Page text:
The field of paleontology has a sister field in the art realms. Any picture or sculpture of a dinosaur (or other prehistoric creature) that you see was created by a paleoartist. They're the ones with the creative licence to guess what colors the dinosaurs might have been, among other physical characteristics. They use modern birds and the largest animals alive today to guess at what the dinosaurs might have looked like, but don't know specifically. New observations of fossilized feathers may give them, and anyone interested in paleontology, a better clue about what ancient birds, and perhaps even the dinosaurs, looked like.
There are quite a few species of birds alive today that have iridescent feathers. Think of a raven, for instance; in some light, it looks solid black. However, if the light strikes it correctly, it has a blue sheen. This color change is caused by the difference in the angle the bird is seen from. Oil slicks also have iridescence; that's what causes the rainbow colors on it.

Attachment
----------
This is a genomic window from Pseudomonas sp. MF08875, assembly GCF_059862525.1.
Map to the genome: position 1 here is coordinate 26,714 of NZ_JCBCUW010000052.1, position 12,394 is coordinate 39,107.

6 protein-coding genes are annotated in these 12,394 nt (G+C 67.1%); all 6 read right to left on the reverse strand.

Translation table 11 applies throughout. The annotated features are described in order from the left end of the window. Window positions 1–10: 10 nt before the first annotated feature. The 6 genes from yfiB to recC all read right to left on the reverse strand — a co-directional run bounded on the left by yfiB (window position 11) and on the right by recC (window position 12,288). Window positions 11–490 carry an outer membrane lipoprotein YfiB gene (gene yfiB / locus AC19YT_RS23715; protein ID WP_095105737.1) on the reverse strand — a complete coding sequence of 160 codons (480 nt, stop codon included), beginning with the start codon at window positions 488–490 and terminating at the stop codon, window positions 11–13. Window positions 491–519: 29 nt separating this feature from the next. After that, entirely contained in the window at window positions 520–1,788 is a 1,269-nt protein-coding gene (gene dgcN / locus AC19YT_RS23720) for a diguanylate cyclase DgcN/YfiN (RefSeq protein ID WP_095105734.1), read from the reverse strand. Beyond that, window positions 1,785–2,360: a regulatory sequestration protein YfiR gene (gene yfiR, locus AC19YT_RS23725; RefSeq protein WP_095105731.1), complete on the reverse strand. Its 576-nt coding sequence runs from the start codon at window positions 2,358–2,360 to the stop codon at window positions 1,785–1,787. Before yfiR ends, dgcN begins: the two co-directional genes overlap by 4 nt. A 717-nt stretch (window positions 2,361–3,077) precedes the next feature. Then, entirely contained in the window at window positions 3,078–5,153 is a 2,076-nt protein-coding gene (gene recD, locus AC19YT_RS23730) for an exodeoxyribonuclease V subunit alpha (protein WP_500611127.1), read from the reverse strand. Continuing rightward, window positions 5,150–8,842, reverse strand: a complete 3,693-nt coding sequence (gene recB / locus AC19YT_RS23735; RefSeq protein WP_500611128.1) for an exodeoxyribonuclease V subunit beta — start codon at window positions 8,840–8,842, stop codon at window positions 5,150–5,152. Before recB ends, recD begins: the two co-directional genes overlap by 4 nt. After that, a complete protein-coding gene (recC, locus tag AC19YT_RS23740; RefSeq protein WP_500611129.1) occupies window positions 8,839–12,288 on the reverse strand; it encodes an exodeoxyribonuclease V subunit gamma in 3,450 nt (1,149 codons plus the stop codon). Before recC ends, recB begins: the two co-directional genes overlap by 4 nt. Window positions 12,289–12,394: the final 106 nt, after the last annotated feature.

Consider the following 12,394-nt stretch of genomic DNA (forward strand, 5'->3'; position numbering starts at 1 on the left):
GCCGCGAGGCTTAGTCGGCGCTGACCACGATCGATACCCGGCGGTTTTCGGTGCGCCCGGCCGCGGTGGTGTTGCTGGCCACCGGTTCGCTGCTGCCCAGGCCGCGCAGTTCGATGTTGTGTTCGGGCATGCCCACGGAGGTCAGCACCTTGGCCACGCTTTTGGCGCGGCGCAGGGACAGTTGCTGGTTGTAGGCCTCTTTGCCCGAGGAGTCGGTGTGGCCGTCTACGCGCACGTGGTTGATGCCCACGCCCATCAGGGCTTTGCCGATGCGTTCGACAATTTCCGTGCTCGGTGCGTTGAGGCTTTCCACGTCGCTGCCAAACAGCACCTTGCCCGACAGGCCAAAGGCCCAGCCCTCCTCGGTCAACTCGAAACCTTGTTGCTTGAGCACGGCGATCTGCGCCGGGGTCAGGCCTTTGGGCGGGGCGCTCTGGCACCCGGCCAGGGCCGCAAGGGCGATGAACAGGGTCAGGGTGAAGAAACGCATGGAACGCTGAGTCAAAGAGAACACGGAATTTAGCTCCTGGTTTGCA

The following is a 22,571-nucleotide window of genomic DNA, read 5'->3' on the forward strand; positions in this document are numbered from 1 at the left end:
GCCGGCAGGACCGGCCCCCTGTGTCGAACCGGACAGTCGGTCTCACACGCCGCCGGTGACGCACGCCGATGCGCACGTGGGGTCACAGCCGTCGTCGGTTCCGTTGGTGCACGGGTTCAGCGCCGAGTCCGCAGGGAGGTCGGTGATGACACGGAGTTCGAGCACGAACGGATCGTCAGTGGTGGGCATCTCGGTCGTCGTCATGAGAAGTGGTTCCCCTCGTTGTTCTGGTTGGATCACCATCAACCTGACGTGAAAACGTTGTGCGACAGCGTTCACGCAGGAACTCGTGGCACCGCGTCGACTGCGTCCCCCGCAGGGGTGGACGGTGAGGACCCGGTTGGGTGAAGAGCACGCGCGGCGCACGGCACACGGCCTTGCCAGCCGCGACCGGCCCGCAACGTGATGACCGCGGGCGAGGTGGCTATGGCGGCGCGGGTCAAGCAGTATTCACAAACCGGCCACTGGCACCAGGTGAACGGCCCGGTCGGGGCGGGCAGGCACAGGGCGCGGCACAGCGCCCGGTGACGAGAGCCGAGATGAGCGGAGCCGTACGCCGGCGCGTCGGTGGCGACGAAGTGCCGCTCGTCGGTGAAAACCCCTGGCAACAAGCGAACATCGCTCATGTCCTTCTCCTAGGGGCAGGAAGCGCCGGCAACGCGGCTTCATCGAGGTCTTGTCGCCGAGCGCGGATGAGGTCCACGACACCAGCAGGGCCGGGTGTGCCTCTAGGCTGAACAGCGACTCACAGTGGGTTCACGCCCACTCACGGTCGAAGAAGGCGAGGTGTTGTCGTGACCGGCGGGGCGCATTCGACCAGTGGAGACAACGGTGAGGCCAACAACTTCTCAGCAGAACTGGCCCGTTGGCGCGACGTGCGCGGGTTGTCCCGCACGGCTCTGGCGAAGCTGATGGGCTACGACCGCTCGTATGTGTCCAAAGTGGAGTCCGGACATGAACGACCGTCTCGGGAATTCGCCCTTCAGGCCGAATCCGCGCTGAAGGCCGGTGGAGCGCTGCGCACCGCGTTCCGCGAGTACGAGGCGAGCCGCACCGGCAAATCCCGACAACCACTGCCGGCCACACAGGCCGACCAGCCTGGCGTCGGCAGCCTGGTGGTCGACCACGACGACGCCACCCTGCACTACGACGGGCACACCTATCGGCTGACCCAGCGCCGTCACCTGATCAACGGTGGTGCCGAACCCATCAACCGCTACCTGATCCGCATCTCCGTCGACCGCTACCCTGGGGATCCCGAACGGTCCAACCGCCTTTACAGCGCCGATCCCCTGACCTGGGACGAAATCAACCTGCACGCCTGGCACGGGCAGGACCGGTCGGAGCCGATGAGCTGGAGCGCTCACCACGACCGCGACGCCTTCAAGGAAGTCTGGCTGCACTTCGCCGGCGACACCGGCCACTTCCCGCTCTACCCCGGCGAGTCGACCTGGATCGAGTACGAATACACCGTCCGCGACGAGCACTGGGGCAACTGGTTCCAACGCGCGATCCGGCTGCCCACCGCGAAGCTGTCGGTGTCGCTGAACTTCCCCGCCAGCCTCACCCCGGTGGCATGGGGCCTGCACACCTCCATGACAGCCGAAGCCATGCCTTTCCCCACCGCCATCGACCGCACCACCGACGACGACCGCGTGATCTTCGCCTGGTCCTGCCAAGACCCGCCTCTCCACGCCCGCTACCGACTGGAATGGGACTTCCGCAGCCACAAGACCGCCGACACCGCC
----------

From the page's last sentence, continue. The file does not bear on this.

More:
Some fossil feathers have odd, microscopic structures on them. When they were first noticed, around 25 years ago, paleontologists thought they were bacteria, working the decompose the feathers before and during fossilization. The paleontologists and ornithologists re-evaluating these structures on a 40 million year old fossil discovered they were actually melanosomes, a protein that scatters light. These indicate that the feathers would have been iridescent.
The fact that they've been able to document this iridenscence is awesome. Perhaps even cooler, however, is that this insight might lead to being able to determine the actual colors of ancient birds and dinosaurs, or at least the ones with feathers. It's an exciting prospect. The color of dinosaurs has been a mystery bothering paleontologists since paleontology came into being.
Credit: Science Daily- Evidence of Iridescence in 40 Million-year-old Feather Fossil